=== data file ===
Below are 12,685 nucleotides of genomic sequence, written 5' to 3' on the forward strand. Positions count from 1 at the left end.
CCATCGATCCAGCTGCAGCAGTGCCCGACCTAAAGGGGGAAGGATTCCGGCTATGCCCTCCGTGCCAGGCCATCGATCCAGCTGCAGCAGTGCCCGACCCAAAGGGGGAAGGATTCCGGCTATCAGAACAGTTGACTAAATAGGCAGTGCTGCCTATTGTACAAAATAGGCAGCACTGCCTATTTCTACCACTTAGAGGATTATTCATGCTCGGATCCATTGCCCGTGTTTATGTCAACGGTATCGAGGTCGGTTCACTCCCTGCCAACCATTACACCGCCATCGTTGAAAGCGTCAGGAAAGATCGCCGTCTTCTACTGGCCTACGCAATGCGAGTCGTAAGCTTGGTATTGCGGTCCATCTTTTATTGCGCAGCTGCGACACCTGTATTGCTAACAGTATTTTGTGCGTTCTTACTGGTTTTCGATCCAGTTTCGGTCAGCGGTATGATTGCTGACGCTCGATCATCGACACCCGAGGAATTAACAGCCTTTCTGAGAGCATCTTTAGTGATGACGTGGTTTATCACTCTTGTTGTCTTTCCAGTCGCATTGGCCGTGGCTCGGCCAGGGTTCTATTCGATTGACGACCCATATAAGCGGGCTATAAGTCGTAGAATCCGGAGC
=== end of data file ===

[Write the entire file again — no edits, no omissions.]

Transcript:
Below are 12,685 nucleotides of genomic sequence, written 5' to 3' on the forward strand. Positions count from 1 at the left end.
CCATCGATCCAGCTGCAGCAGTGCCCGACCTAAAGGGGGAAGGATTCCGGCTATGCCCTCCGTGCCAGGCCATCGATCCAGCTGCAGCAGTGCCCGACCCAAAGGGGGAAGGATTCCGGCTATCAGAACAGTTGACTAAATAGGCAGTGCTGCCTATTGTACAAAATAGGCAGCACTGCCTATTTCTACCACTTAGAGGATTATTCATGCTCGGATCCATTGCCCGTGTTTATGTCAACGGTATCGAGGTCGGTTCACTCCCTGCCAACCATTACACCGCCATCGTTGAAAGCGTCAGGAAAGATCGCCGTCTTCTACTGGCCTACGCAATGCGAGTCGTAAGCTTGGTATTGCGGTCCATCTTTTATTGCGCAGCTGCGACACCTGTATTGCTAACAGTATTTTGTGCGTTCTTACTGGTTTTCGATCCAGTTTCGGTCAGCGGTATGATTGCTGACGCTCGATCATCGACACCCGAGGAATTAACAGCCTTTCTGAGAGCATCTTTAGTGATGACGTGGTTTATCACTCTTGTTGTCTTTCCAGTCGCATTGGCCGTGGCTCGGCCAGGGTTCTATTCGATTGACGACCCATATAAGCGGGCTATAAGTCGTAGAATCCGGAGC